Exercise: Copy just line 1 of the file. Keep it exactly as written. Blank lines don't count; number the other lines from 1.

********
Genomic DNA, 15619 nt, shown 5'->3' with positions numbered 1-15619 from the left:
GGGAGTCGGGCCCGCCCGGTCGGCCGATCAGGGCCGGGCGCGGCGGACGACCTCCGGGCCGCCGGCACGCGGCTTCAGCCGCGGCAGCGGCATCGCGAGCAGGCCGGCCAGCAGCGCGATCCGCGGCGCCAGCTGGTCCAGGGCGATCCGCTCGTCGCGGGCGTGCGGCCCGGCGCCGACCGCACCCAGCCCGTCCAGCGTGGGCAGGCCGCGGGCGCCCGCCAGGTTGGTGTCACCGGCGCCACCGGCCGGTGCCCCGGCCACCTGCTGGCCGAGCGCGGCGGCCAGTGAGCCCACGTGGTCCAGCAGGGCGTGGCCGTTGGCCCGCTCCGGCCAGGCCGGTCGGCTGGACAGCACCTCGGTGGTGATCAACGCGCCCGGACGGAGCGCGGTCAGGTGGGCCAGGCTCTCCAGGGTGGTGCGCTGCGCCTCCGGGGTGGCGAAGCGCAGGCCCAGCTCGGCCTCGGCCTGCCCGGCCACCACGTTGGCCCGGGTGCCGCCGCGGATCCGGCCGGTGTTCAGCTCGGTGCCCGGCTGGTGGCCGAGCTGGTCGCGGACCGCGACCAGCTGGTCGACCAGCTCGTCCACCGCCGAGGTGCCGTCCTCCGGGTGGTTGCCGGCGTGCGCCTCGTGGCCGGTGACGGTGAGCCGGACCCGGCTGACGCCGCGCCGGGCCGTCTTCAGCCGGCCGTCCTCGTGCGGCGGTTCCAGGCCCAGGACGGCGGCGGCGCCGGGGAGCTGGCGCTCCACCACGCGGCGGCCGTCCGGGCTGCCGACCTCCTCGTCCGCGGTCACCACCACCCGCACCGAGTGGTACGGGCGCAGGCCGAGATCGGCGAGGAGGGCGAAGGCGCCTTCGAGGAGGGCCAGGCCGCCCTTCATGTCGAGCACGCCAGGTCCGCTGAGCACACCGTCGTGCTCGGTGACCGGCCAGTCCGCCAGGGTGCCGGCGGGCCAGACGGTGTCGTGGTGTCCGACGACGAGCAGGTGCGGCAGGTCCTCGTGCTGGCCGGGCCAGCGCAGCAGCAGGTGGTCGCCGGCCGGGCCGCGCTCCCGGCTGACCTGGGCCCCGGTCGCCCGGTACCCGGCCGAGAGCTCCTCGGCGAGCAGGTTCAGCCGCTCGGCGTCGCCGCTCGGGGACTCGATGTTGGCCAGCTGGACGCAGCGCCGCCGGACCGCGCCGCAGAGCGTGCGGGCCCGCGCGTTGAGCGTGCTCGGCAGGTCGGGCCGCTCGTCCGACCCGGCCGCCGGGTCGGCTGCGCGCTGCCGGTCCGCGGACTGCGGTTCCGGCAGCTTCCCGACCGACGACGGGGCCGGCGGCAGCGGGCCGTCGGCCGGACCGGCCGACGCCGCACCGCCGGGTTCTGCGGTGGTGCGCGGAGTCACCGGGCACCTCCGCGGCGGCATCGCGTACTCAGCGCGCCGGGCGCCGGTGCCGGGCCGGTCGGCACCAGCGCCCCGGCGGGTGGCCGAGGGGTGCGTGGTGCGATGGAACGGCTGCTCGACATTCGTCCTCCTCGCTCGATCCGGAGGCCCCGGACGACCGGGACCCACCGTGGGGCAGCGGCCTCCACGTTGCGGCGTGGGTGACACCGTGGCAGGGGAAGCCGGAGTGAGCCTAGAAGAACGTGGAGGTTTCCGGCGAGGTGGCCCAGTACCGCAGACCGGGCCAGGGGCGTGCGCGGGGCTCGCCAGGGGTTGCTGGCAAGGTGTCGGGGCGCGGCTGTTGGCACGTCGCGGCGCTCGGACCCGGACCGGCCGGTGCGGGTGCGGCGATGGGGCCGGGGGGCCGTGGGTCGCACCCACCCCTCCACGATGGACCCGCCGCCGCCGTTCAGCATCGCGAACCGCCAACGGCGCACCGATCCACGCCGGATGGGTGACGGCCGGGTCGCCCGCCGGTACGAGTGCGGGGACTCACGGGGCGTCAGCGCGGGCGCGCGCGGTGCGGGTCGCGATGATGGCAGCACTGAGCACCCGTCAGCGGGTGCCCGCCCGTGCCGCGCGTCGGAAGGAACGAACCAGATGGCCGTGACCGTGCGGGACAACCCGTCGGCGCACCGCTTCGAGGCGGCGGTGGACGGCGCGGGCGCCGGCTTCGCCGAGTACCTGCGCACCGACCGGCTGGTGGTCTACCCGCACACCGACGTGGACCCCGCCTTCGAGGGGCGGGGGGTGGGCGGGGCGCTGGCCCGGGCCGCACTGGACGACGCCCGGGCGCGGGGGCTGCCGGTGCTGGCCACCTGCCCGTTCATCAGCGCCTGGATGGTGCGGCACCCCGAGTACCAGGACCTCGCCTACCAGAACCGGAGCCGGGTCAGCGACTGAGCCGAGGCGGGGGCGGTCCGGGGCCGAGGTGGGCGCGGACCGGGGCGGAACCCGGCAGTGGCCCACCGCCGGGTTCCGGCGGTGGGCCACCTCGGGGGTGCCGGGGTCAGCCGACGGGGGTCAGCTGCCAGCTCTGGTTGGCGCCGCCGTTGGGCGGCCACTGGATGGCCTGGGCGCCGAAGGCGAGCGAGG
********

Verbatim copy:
Genomic DNA, 15619 nt, shown 5'->3' with positions numbered 1-15619 from the left: